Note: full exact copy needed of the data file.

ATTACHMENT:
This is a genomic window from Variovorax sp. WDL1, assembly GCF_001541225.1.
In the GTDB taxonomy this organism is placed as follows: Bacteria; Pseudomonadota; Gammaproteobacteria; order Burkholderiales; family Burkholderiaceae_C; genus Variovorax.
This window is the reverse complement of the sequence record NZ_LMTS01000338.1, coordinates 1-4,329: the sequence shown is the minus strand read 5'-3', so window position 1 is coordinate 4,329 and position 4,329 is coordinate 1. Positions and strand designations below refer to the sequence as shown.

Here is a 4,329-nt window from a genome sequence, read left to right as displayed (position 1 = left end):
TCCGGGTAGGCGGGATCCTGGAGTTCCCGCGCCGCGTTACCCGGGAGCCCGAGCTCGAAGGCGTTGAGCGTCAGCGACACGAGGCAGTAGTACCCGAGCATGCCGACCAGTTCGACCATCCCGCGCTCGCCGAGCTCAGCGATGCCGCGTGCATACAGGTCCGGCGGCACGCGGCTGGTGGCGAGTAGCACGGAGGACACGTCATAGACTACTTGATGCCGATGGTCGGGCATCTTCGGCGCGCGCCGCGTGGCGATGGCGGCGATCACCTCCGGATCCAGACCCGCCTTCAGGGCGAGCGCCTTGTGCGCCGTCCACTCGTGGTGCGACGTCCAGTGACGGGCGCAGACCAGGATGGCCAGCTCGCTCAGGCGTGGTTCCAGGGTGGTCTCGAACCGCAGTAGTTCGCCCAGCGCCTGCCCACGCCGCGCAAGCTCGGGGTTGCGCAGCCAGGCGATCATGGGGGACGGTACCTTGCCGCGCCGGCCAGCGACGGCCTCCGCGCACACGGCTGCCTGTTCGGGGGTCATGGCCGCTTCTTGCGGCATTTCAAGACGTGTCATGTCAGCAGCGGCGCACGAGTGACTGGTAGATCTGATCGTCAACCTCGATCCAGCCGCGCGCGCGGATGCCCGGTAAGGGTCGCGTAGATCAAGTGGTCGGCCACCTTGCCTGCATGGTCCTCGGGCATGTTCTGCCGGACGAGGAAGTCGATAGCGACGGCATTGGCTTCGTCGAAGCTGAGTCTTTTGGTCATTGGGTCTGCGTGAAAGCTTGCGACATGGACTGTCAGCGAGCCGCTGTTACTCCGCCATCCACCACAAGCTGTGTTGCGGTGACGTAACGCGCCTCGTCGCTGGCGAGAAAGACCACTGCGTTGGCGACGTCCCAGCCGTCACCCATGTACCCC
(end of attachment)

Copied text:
This is a genomic window from Variovorax sp. WDL1, assembly GCF_001541225.1.
In the GTDB taxonomy this organism is placed as follows: Bacteria; Pseudomonadota; Gammaproteobacteria; order Burkholderiales; family Burkholderiaceae_C; genus Variovorax.
This window is the reverse complement of the sequence record NZ_LMTS01000338.1, coordinates 1-4,329: the sequence shown is the minus strand read 5'-3', so window position 1 is coordinate 4,329 and position 4,329 is coordinate 1. Positions and strand designations below refer to the sequence as shown.

Here is a 4,329-nt window from a genome sequence, read left to right as displayed (position 1 = left end):
TCCGGGTAGGCGGGATCCTGGAGTTCCCGCGCCGCGTTACCCGGGAGCCCGAGCTCGAAGGCGTTGAGCGTCAGCGACACGAGGCAGTAGTACCCGAGCATGCCGACCAGTTCGACCATCCCGCGCTCGCCGAGCTCAGCGATGCCGCGTGCATACAGGTCCGGCGGCACGCGGCTGGTGGCGAGTAGCACGGAGGACACGTCATAGACTACTTGATGCCGATGGTCGGGCATCTTCGGCGCGCGCCGCGTGGCGATGGCGGCGATCACCTCCGGATCCAGACCCGCCTTCAGGGCGAGCGCCTTGTGCGCCGTCCACTCGTGGTGCGACGTCCAGTGACGGGCGCAGACCAGGATGGCCAGCTCGCTCAGGCGTGGTTCCAGGGTGGTCTCGAACCGCAGTAGTTCGCCCAGCGCCTGCCCACGCCGCGCAAGCTCGGGGTTGCGCAGCCAGGCGATCATGGGGGACGGTACCTTGCCGCGCCGGCCAGCGACGGCCTCCGCGCACACGGCTGCCTGTTCGGGGGTCATGGCCGCTTCTTGCGGCATTTCAAGACGTGTCATGTCAGCAGCGGCGCACGAGTGACTGGTAGATCTGATCGTCAACCTCGATCCAGCCGCGCGCGCGGATGCCCGGTAAGGGTCGCGTAGATCAAGTGGTCGGCCACCTTGCCTGCATGGTCCTCGGGCATGTTCTGCCGGACGAGGAAGTCGATAGCGACGGCATTGGCTTCGTCGAAGCTGAGTCTTTTGGTCATTGGGTCTGCGTGAAAGCTTGCGACATGGACTGTCAGCGAGCCGCTGTTACTCCGCCATCCACCACAAGCTGTGTTGCGGTGACGTAACGCGCCTCGTCGCTGGCGAGAAAGACCACTGCGTTGGCGACGTCCCAGCCGTCACCCATGTACCCC